The writer/publisher – part 8

I am almost ready to select a printer. I have narrowed the selection to three out of the fourteen printers who responded to my request for quotation.

They are all short run printers who can print 100 to 1500 books of excellent quality at prices that conventional printers cannot match.

When I say excellent quality, I mean that these short run printers use a toner-based technology which reproduces type better than most ink-based printing systems.

The books from all three of these printers had cleaner, darker type than was seen in the books printed by an offset process. I used a loupe to verify my first impression and found that the offset printing was clean, but the ink coverage seemed to be lighter and varied slightly, while the short-run printing was consistently dark.

The final three printer provided sample books with lay-flat laminated covers. This may not seem like a big deal, but if you live in Florida or in other humid area, covers protected by polyester, polypropylene, or varnish will curl and you will end up with a garage full of books that will look pre-used.

Varnish and two plastic films are moisture-proof, so the book covers will curl as the uncoated side of the cover expands. (The same thing happens when you paint wood on only one side.)

The lay-flat laminate is nylon with tiny holes in it to admit humidity. Make sure your next paperback book has this kind of cover lamination.

All three printers provided me with references, and I called to find out how these printers treated their customers. In all cases, the people I called raved about the great service they got from their printer! In addition, each reference told me horror stories about other printers they had used.

The most interesting thing for me was that none of these references knew about the other two printers. Most had dealt with their preferred printer for several years. Every reference said almost the same thing, "Once we found printer X, we never wanted to go anywhere else."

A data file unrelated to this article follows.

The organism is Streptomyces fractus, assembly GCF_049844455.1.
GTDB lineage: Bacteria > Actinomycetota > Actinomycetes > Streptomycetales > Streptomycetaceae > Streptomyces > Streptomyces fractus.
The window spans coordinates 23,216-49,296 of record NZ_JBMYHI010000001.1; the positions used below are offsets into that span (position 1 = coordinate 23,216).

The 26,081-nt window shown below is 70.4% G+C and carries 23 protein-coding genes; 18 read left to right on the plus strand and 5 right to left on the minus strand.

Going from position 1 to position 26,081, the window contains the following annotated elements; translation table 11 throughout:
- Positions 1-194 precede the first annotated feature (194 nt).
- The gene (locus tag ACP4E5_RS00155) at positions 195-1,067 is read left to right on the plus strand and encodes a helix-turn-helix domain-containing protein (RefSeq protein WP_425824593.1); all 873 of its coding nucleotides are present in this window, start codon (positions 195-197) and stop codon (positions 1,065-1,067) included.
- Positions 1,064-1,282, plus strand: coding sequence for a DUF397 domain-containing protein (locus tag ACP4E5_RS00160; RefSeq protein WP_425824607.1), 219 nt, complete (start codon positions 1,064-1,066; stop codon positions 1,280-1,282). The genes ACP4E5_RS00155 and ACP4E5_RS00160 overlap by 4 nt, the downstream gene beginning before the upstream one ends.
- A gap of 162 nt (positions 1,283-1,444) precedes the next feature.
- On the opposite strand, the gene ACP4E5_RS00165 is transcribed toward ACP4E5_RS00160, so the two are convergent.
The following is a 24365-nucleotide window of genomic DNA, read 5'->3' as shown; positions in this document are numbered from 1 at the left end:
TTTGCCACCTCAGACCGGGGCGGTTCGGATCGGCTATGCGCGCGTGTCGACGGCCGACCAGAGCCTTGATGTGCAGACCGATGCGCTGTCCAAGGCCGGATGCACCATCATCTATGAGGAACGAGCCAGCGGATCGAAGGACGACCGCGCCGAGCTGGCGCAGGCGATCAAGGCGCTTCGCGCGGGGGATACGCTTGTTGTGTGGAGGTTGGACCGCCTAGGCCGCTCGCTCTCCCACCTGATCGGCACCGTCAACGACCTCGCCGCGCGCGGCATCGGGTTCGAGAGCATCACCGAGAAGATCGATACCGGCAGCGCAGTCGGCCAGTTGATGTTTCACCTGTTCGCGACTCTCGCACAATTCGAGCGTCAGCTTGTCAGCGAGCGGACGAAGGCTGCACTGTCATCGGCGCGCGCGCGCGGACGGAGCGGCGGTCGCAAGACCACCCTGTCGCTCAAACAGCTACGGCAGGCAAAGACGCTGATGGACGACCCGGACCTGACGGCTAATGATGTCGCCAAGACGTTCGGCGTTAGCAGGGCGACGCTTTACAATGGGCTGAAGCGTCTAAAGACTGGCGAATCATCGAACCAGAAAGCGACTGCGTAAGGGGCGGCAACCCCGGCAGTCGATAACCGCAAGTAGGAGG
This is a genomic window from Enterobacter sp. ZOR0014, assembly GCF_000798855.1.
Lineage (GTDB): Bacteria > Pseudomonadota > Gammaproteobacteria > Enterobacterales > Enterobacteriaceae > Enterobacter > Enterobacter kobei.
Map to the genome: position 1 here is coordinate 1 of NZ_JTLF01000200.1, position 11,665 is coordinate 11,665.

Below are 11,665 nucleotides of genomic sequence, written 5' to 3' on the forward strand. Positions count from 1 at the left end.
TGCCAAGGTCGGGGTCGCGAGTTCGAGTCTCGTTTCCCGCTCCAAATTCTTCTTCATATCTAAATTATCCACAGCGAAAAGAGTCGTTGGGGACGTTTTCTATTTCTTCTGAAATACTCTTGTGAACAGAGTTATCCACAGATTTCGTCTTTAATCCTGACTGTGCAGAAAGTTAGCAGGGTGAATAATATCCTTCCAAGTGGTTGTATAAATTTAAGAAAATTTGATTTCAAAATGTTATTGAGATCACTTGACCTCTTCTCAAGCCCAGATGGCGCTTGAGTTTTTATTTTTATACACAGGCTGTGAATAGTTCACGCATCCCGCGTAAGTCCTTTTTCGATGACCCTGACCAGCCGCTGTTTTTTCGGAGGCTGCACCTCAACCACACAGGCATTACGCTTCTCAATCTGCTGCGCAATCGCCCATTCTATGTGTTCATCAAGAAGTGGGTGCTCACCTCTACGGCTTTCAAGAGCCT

What an incredible set of recommendations! We all want customers like these!

As you can guess, I am going to make this decision very carefully. These are three excellent short-run printers and their current customers swear by them. There may be some factor I have not yet considered which may tip the decision. It would make the deciding much easier.

I think I will be able to summarize the decision in a few more days. Meanwhile, I am madly reformatting the book using InDesign and it is going faster than I expected.

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0 Responses to The writer/publisher – part 8

  1. Would it be possible to get the names and/or urls of those three printers? I would be ever so grateful!

  2. Ana says:

    I’m finding it very interesting reading your publishing adventures. I’m trying to put together a couple of books of my own (just for personal use/friends) and going up the InDesign learning curve as well.
    —–
    PING:
    TITLE: Once Upon a Time When I Wrote a Book
    URL: http://windsormedia.blogs.com/aha/2005/03/once_upon_a_tim.html
    IP: 66.151.149.17
    BLOG NAME: A-ha!
    DATE: 03/06/2005 08:34:49 PM
    I’ve been following a friend’s experience becoming a published writer. David St. Lawrence of Ripples: post-corporate adventures blog, has been posting about his attempts to publish, in print, his book: Danger Quicksand: Have a Nice Day which is a free

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